The Diamondbacks finally solved the Dodgers, for this night at least. They did it behind in their ace, Brandon Webb, who now owns the two victories the Diamondbacks have over Los Angeles this season. Webb shut out the Dodgers for seven innings, pitching out of several jams along the way.
Dodgers starter Derek Lowe was nearly as good, giving up an unearned run in the first inning, when Chad Tracy drove in Stephen Drew with a sacrifice fly.
The Diamondbacks’ insurance run came in the eighth inning when Scott Hairston singled off Lowe, was sacrificed to second by Chris Snyder and went to third on a Lowe wild pitch. Low then yielded up a two-out RBI single to Eric Byrnes. That’s Byrnes’ 99th hit of the year; he’s tied with shortstop Hanley Ramirez of the Florida Marlins for second in the National League. (Byrnes and Ramirez are tied for sixth in the majors). It came on his last at-bat, in the seventh inning. It was good to see because despite his excellent career stats against Derek Lowe, Byrnes has been able to do nothing against him this season. It looked as if he would have his second consecutive leadoff home run today, but Luis Gonzalez ran the fly ball down on the warning track.
Byrnes got his revenge on Gonzo later in the game in a play that was also redemption for him. Gonzalez lined the ball to right field for what should have been a single, but Byrnesie misplayed it and it rolled to the wall. Gonzo headed for the second, but Byrnes fired a strike to Stephen Drew, who tagged Gonzalez on the head before the foot reached the bag. It was the most beautiful throw I’ve seen Byrnes make this year, perhaps ever. Absolutely perfect! And he didn’t have to do a front flip to get it off, although he did end up on his knees afterwards. He really would make more throws with more power and accuracy if he did not leave his feet in the attempt.
José Valverde recorded his 25th save of the season — the second-highest total in the major leagues — in a brilliant four-out effort. It was the first time this year that he was asked to enter the game in the eighth inning. The bases were loaded, courtesy of two singles given up by Randy Choate, and a walk given up by José Cruz. The bullpen was a little thin on Wednesday because Tony Pena underwent a medical procedure earlier this week and Brandon Lyon pitched two innings the night before. But Valverde was rested and up to the task, allowing no hits and striking out two, including Jeff Kent to end the game.
Mr. La Russa, were you watching?
The Padres beat the Giants earlier in the day. The Diamondbacks and the San Diego Padres have now leapt over the Dodgers into a tie for first place in the NL West.
Randy Johnson, et al. close out the series and the homestand in a matchup against Randy Wolf today.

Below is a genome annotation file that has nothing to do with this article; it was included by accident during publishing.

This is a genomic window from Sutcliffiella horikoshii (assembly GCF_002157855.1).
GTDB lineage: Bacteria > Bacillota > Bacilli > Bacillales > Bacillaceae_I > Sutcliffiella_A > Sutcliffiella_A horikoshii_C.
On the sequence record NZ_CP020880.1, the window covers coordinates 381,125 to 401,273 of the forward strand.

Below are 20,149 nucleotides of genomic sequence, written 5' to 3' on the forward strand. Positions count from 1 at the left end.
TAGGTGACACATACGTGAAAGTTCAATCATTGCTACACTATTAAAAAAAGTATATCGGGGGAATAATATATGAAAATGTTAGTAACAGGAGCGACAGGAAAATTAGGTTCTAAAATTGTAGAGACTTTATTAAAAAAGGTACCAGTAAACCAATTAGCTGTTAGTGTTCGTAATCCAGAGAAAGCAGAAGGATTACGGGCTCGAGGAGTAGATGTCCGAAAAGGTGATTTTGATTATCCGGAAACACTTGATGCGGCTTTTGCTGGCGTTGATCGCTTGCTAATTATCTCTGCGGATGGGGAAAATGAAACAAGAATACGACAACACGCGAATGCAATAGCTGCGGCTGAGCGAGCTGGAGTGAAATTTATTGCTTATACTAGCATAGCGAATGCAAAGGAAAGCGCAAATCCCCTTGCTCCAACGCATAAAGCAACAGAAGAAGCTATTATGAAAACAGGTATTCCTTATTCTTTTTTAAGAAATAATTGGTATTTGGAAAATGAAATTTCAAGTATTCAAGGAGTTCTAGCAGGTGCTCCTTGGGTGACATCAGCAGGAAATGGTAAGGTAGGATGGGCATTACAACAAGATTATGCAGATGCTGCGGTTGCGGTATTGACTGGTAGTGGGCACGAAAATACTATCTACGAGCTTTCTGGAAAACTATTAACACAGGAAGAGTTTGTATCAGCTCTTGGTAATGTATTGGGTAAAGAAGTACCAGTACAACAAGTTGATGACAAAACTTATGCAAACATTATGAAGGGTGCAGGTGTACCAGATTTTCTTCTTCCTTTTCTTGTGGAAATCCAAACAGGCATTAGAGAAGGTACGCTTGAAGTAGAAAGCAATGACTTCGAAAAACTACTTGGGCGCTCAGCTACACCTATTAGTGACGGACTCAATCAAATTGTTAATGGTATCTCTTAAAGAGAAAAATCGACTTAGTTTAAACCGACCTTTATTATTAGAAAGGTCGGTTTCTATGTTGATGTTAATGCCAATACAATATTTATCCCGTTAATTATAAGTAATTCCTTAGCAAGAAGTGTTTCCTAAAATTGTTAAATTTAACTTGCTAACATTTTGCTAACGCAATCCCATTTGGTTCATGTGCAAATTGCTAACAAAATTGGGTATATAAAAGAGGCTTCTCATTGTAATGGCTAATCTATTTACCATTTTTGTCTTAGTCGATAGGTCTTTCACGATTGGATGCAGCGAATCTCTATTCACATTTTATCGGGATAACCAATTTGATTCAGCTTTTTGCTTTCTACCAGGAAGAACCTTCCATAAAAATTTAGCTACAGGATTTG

(photo by Paul Connors/AP)
“It’s the pitcher. Nobody would think he would hit the ball as hard as that.”
–AZ starter Edgar Gonzalez. His Dodger counterpart, Chad Billingsley, hit a 2-run double off him in the fourth inning.
Both starters were gone after four, each having given up five runs. Each bullpen then tossed two zeros until the 10th inning when Arizona’s Doug Slaten gave up Tony Abreu’s first major league home run. That was the run that won the game for the Dodgers and enabled them to supplant the Diamondbacks in first place in the NL West.
Slaten has been having trouble with righthanders lately and Abreu is a switch hitter who took advantage of the situation. Tony Pena was not available and Bob Melvin didn’t want to use José Valverde unless the Diamondbacks got the lead.
Eric Byrnes, Chris Young, and Mark Reynolds each hit homers. Reynolds was pinch-hitting at the time he hit his. Orlando Hudson made a fine play, grabbing a grounder headed to center field and flipping it with his glove to shortstop Stephen Drew, we just managed to keep his foot on the bag while corralling the somewhat wide throw to end a Dodgers rally in the fourth.
Byrnes’ homer, his 13th of the year, was his third leadoff homer this season and the seventh of his career. It looks as though he’s found his place in the lineup as a leadoff hitter. And he walked for the first time in a long time. But he also struck out leading off the ninth inning going after a high fastball. It looked like he wanted too much to end it with one swing. His batting average is down to .312, but the homer came after a day when he got no hits. Byrnes is managing to avoid prolonged hitless streaks and that’s great. He just needs to get more hits with runners on base — he left three on last night — and go back to hitting .300 against left-handers. Still, he’s turning in excellent numbers — he has 98 hits on the season already — so we hope Tony LaRussa is paying attention.
Today looks like the best day for the Diamondbacks to beat the Dodgers. It won’t be easy because they’re starting Derek Lowe, but the Diamondbacks are countering with Brandon Webb, who owns the only Diamondbacks victory against the Dodgers this season. Randy Johnson looks like he’s going to close out the series and the homestand Thursday, but we don’t know what to expect from his back and, frankly, neither does he.